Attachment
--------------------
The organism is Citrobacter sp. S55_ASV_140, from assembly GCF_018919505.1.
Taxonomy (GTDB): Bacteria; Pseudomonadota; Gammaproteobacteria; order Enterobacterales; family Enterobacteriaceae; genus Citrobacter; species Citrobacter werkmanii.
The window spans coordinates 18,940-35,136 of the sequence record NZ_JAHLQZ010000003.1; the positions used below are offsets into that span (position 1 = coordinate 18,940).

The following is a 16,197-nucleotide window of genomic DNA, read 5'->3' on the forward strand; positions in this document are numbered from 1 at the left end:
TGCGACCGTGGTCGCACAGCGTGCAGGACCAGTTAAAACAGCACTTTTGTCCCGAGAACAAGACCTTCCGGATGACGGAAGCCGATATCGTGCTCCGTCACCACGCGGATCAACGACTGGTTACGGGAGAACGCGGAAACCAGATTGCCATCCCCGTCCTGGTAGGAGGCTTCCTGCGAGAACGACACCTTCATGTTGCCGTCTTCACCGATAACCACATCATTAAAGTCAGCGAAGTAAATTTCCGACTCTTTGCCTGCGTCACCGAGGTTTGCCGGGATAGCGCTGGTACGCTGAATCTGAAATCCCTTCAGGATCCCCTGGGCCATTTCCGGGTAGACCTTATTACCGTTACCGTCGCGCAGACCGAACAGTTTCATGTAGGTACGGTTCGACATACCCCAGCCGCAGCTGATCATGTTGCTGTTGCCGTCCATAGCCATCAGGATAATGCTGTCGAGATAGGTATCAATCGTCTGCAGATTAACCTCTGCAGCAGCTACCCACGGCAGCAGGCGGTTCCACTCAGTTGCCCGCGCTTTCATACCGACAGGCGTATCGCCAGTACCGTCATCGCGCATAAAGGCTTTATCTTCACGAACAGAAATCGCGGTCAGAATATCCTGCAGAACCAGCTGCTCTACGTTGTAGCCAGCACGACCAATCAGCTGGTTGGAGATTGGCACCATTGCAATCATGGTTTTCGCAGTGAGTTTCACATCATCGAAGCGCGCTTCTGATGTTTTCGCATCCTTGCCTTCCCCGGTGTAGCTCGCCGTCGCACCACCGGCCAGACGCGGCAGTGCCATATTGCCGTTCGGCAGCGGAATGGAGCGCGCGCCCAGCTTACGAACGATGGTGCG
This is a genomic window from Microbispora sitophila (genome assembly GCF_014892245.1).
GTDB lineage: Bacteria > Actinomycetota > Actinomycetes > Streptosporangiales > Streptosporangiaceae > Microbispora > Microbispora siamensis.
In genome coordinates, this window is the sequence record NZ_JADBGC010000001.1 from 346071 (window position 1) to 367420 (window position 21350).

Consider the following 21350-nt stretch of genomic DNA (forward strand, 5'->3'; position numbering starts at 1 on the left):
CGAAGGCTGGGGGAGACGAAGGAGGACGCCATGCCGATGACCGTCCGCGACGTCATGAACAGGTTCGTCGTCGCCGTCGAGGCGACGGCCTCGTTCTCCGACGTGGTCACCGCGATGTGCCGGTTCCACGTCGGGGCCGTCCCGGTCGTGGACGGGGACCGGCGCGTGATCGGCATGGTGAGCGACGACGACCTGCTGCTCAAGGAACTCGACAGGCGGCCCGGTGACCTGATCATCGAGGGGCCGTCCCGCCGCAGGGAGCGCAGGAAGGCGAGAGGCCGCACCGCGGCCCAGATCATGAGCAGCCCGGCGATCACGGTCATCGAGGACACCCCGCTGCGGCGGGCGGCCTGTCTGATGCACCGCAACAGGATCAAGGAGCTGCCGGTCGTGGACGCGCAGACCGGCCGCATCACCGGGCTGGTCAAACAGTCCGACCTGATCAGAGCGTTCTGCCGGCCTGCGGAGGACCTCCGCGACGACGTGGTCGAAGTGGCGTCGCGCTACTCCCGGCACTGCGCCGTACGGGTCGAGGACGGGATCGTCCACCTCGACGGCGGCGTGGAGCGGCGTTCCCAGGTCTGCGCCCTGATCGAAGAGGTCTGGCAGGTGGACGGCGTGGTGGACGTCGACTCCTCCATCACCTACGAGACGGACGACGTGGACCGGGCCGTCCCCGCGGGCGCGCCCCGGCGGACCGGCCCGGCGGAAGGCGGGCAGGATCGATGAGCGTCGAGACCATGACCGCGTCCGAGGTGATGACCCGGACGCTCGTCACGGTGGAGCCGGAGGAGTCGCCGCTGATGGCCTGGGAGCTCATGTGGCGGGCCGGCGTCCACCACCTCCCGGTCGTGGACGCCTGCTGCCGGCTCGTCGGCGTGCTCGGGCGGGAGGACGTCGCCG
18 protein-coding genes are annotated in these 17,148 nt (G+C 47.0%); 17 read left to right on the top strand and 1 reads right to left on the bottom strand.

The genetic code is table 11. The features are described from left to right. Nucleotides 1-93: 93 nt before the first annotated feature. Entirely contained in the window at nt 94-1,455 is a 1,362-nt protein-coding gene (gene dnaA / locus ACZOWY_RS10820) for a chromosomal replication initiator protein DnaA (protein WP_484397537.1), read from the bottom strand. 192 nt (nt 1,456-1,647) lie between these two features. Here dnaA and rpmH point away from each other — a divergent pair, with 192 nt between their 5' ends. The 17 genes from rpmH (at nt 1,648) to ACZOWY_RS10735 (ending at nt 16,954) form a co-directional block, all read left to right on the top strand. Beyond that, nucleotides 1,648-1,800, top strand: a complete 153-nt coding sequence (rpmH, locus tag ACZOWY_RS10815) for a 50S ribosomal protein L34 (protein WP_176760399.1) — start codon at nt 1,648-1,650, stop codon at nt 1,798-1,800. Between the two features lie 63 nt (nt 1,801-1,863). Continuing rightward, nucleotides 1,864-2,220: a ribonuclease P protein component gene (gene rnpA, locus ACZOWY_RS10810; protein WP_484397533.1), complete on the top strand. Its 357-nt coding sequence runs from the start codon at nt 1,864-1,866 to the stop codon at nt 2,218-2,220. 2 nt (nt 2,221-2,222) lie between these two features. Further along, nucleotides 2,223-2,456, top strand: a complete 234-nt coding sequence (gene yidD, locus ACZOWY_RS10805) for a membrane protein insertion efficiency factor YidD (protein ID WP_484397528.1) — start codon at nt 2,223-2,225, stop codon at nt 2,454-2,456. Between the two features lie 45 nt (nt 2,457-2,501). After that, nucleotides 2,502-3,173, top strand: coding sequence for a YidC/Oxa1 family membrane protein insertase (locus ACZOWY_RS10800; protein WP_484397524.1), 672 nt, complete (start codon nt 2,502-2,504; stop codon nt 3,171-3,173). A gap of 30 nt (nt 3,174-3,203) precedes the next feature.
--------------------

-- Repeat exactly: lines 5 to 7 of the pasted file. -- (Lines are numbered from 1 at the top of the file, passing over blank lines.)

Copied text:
TGCGACCGTGGTCGCACAGCGTGCAGGACCAGTTAAAACAGCACTTTTGTCCCGAGAACAAGACCTTCCGGATGACGGAAGCCGATATCGTGCTCCGTCACCACGCGGATCAACGACTGGTTACGGGAGAACGCGGAAACCAGATTGCCATCCCCGTCCTGGTAGGAGGCTTCCTGCGAGAACGACACCTTCATGTTGCCGTCTTCACCGATAACCACATCATTAAAGTCAGCGAAGTAAATTTCCGACTCTTTGCCTGCGTCACCGAGGTTTGCCGGGATAGCGCTGGTACGCTGAATCTGAAATCCCTTCAGGATCCCCTGGGCCATTTCCGGGTAGACCTTATTACCGTTACCGTCGCGCAGACCGAACAGTTTCATGTAGGTACGGTTCGACATACCCCAGCCGCAGCTGATCATGTTGCTGTTGCCGTCCATAGCCATCAGGATAATGCTGTCGAGATAGGTATCAATCGTCTGCAGATTAACCTCTGCAGCAGCTACCCACGGCAGCAGGCGGTTCCACTCAGTTGCCCGCGCTTTCATACCGACAGGCGTATCGCCAGTACCGTCATCGCGCATAAAGGCTTTATCTTCACGAACAGAAATCGCGGTCAGAATATCCTGCAGAACCAGCTGCTCTACGTTGTAGCCAGCACGACCAATCAGCTGGTTGGAGATTGGCACCATTGCAATCATGGTTTTCGCAGTGAGTTTCACATCATCGAAGCGCGCTTCTGATGTTTTCGCATCCTTGCCTTCCCCGGTGTAGCTCGCCGTCGCACCACCGGCCAGACGCGGCAGTGCCATATTGCCGTTCGGCAGCGGAATGGAGCGCGCGCCCAGCTTACGAACGATGGTGCG
This is a genomic window from Microbispora sitophila (genome assembly GCF_014892245.1).
GTDB lineage: Bacteria > Actinomycetota > Actinomycetes > Streptosporangiales > Streptosporangiaceae > Microbispora > Microbispora siamensis.